Caesar and Pompey

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Caesar and Pompey is a Jacobean era stage play, a classical tragedy written by George Chapman. Arguably Chapman's most obscure play, it is also one of the more problematic works of English Renaissance Drama.

Date[edit]

Nothing is known with certainty about the play's origin or its early stage history (if it had one). Relying on general considerations of style and artistic development, Chapman scholar T. M. Parrott postulated a date of authorship c. 1612–13; E. K. Chambers judged that Parrott's date "will do as well as another."[1] Chapman's earliest works are comedies, actable and effective on the stage; his later tragedies move away from stageworthiness toward closet drama. If Bussy D'Ambois (printed 1607) is compared with its sequel, The Revenge of Bussy D'Ambois (printed 1613), the move away from stage action and toward talkiness is readily apparent. For Parrott and like-minded critics, Caesar and Pompey falls toward the end of this trajectory. Others, however, have placed Caesar and Pompey in the 1599–1607 period,[2] partly on perceived contemporary allusions, and partly on a view that the play's limitations indicate an early work.

(Some scholars argue that in Northward Ho, by Thomas Dekker and John Webster — a play performed in 1605 and printed in 1607 — the character Bellamont is intended to represent Chapman. In IV,i of that play, Bellamont talks of writing about Caesar and Pompey.)

Publication[edit]

The play was entered into the Stationers' Register on 18 May 1631, and was published later that year, in a quarto printed by Thomas Harper for the booksellers Godfrey Edmondson and Thomas Alchorne. This first quarto, printed in two states, contains an Epistle to the Earl of Middlesex, signed "Geo. Chapman." The play was reprinted in 1653; the title page of Q2 states that the play was performed at the Blackfriars Theatre, necessarily by the King's Men — though there is no confirmation of this from another source. It has been argued that the work was never staged — and conversely that it was, "possibly with Shakespeare in the cast," and perhaps influenced Julius Caesar and Antony and Cleopatra.[3]

Sources[edit]

As the title indicates, Chapman's play deals with the conflict between Julius Caesar and Pompey the Great that ended the First Triumvirate of ancient Rome in the 1st century BC. In the play, Chapman depicts the antagonism between the two title characters, but also the pupil/master relationship between Pompey and Cato the Younger in Stoic philosophy. Chapman's sources were Thomas North's translation of the Parallel Lives of Plutarch, and the Pharsalia of Lucan, and, among more abstruse works, the Contra Celsum of Origen.[4]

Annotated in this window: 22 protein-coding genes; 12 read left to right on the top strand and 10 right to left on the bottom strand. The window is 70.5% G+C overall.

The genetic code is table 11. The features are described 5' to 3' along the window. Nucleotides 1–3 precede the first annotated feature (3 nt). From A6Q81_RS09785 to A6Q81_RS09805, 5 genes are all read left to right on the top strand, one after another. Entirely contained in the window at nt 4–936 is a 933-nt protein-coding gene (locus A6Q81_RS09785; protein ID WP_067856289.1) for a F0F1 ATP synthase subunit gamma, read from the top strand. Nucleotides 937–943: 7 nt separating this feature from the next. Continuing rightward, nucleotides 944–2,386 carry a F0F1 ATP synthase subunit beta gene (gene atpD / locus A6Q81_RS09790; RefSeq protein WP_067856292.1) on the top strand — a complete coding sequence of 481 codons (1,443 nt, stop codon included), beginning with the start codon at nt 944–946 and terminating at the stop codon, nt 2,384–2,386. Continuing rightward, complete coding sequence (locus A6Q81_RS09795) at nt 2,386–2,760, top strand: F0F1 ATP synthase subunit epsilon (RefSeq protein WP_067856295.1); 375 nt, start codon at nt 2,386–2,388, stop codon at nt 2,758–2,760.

Critical responses[edit]

According to one critic, Caesar and Pompey "could have been the most interesting" of Chapman's late plays, given the author's deep and long-standing interest in Stoicism; yet the play never gels as a dramatic work. "Its historical hurly-burly never achieves full form or meaning; it is ill-related to the three major characters and allows them little room and not much life."[5] Other critics have also been harsh, calling the play "a series of dull moralistic speeches" and "a dull piece of work."[6] A minority view is that the play is "an introspective play with integrity and clarity of meaning."[7] Commentators have also noted that the play has a relationship with the traditional morality plays to the Middle Ages; it even includes a devil.[8]

References[edit]

  1. ^ Chambers, E. K. The Elizabethan Stage. Oxford, Clarendon Press, 1923; Vol. 3, p. 259.
  2. ^ Logan, Terence P., and Denzell S. Smith, eds. The New Intellectuals: A Survey and Bibliography of Recent Studies in English Renaissance Drama. Lincoln, NE, University of Nebraska Press, 1977; pp. 140. 152.
  3. ^ Hardin Craig; see Logan and Smith, p. 141.
  4. ^ Logan and Smith, p. 141.
  5. ^ Ure, Peter. "Chapman's Tragedies." In: Jacobean Theatre. Edited by John Russell Brown and Bernard Harris. London, Edward Arnold, 1960; pp. 242–3.
  6. ^ Logan and Smith, p. 140.
  7. ^ Charlotte Spivack; quoted in Logan and Smith, p. 141.
  8. ^ Cox, John D. The Devil and the Sacred in English Drama, 1350–1642. Cambridge, Cambridge University Press, 2000; p. 192.